From left: Dr. William R. Cline, a retired Army colonel; Saif Khan, an Iraq War veteran; and Bradley Reichard, principal of Focus Communications, deliver petitions in favor of repealing dont ask, dont tell to the office of Sen. Susan Collins on Thursday.
Sens. Joe Lieberman (ID-Conn.) and Susan Collins (R-Maine) vowed not to end their efforts to repeal the military’s ban on gay service members after bipartisan talks broke down Thursday afternoon.
“It ain’t over till it’s over. We’ve got the 60 votes, and we’re going to keep fighting,” Lieberman said after the Senate rejected a procedural motion, 57-40, to consider the defense authorization bill, which contains language to repeal “don’t ask, don’t tell.”
Collins was the lone Republican to vote in support of the motion, but it fell short of the 60 votes needed to move forward. Freshman Sen. Joe Manchin of West Virginia was the only Democrat to vote against it.
At a news conference after the floor vote, Lieberman and Collins appeared distraught and frustrated that Majority Leader Harry Reid (D-Nev.) moved forward with a vote, trumping bipartisan talks to determine a way to pass the defense measure before the Senate adjourns for the year, likely on Dec. 17.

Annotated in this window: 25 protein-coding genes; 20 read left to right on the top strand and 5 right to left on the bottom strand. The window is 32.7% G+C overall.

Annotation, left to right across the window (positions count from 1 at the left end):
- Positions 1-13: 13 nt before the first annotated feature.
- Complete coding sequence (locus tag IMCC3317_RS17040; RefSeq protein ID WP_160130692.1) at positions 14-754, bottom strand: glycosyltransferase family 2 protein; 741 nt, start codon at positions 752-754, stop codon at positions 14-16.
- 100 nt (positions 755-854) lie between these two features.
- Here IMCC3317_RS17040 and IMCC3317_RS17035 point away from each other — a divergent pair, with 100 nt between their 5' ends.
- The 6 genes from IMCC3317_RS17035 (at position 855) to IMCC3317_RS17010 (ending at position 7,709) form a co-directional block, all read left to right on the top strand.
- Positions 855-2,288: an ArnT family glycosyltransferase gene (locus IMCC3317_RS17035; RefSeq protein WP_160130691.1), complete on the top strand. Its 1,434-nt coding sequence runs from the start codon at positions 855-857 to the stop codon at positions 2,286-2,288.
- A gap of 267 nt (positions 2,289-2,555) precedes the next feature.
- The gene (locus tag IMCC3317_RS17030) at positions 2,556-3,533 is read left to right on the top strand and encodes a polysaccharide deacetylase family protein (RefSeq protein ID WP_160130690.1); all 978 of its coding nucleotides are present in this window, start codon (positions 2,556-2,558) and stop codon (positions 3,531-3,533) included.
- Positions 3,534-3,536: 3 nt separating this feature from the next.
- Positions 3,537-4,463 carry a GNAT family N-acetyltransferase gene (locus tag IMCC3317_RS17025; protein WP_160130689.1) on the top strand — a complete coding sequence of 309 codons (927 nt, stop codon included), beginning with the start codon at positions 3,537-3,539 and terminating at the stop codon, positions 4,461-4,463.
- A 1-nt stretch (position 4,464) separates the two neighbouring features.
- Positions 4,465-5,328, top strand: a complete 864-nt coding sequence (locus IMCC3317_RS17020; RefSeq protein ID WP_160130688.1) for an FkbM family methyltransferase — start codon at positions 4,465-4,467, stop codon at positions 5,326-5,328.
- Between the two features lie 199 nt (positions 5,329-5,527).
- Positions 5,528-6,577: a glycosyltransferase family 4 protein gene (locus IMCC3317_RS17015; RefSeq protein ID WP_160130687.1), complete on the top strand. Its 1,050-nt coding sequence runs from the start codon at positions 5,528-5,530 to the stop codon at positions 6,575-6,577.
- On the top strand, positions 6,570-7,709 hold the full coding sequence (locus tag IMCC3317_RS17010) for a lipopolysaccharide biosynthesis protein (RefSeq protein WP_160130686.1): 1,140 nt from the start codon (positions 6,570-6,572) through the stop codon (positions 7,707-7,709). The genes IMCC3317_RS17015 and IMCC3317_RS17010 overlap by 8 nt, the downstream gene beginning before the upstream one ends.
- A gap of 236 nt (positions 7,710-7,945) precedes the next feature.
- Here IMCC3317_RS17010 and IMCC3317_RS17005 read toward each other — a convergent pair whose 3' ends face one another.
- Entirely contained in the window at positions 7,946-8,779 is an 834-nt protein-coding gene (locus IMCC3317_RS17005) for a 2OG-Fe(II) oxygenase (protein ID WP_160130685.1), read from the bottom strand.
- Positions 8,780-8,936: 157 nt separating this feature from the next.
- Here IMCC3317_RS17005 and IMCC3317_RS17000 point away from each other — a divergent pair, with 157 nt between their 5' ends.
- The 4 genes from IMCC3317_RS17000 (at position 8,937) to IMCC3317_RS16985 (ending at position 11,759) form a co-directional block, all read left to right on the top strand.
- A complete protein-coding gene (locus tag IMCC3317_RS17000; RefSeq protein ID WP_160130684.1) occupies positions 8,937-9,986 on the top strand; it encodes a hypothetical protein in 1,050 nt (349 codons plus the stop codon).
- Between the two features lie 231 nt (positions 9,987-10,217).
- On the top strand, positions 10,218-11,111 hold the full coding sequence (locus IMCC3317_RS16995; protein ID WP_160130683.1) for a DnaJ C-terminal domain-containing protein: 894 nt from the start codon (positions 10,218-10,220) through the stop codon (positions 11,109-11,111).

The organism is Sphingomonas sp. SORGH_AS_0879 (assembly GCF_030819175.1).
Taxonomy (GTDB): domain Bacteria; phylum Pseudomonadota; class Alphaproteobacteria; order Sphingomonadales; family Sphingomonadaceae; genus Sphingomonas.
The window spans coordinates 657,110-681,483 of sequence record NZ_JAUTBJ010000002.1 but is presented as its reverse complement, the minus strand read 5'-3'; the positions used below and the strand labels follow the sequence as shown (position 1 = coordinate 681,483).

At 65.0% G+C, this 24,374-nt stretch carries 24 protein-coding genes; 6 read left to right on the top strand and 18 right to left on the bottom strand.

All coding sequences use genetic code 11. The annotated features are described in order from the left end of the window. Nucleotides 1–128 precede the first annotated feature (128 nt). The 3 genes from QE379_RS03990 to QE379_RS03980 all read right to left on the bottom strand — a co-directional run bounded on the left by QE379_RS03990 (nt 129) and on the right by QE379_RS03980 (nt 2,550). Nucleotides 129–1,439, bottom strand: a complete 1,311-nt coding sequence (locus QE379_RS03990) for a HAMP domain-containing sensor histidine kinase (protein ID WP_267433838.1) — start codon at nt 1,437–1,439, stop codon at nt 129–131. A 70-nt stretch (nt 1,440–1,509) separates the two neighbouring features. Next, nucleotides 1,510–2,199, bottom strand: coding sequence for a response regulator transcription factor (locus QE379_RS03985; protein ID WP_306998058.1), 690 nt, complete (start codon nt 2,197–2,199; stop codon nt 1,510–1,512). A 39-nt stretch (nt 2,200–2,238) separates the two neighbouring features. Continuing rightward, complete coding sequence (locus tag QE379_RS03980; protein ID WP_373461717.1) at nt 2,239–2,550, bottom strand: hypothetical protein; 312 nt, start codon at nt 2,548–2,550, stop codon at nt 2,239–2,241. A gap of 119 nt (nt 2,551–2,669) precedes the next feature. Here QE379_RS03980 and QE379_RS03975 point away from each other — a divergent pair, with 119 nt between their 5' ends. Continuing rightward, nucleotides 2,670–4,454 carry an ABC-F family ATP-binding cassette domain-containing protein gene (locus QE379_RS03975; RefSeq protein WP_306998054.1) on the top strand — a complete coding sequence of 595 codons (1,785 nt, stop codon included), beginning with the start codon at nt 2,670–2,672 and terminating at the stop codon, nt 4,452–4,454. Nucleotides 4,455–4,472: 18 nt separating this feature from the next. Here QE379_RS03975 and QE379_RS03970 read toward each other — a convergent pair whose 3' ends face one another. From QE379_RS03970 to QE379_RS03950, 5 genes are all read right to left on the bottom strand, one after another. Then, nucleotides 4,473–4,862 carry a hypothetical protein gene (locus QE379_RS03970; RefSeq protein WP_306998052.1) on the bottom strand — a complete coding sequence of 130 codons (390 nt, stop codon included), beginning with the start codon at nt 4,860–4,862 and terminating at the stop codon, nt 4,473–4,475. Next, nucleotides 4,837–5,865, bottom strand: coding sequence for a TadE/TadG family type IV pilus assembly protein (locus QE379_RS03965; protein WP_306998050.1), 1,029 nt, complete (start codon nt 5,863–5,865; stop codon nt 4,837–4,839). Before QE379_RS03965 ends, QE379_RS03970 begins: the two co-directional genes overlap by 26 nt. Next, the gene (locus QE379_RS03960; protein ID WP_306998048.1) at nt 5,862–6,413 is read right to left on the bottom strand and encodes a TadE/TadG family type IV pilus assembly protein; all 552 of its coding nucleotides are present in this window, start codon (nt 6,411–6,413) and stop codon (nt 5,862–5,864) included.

Reid explained on the floor that he decided to bring up the floor vote because he was unable to reach consensus with Republicans. “It doesn’t matter what I do,” he said of the bipartisan talks. “Before I get to the end of it, they change the rules again.”
Reid alleged that Collins, who has been negotiating with the Majority Leader since last week, was advocating for unlimited debate that would in effect derail passage of the defense bill before year’s end. In an interview with Roll Call, Collins countered that argument, saying she wanted a week of floor time to consider the defense bill, which in past years has taken about 11 days to complete.
“It is not true that I demanded to have unlimited debate on the bill. As Joe Lieberman will verify, the first offer that I made was for a week to debate the bill,” the Maine Republican said.
Collins said she had been working with Reid to “put together an agreement that would allow us to get the 60 votes.” A handful of key moderates, including GOP Sens. Scott Brown (Mass.) and Lisa Murkowski (Alaska), voted against the procedural motion Thursday, citing frustration with the process on the floor.
Terri Henderson, 6, center, whose mother is El Salvador, attends a rally with members of Congress at Union Station's Columbus Circle to announce the Restore Opportunity, Strengthen, and Improve the Economy (ROSIE) Act on July 29, 2014. The legislation provides incentives for government contractors to pay a living wage and other benefits that would help low-income workers.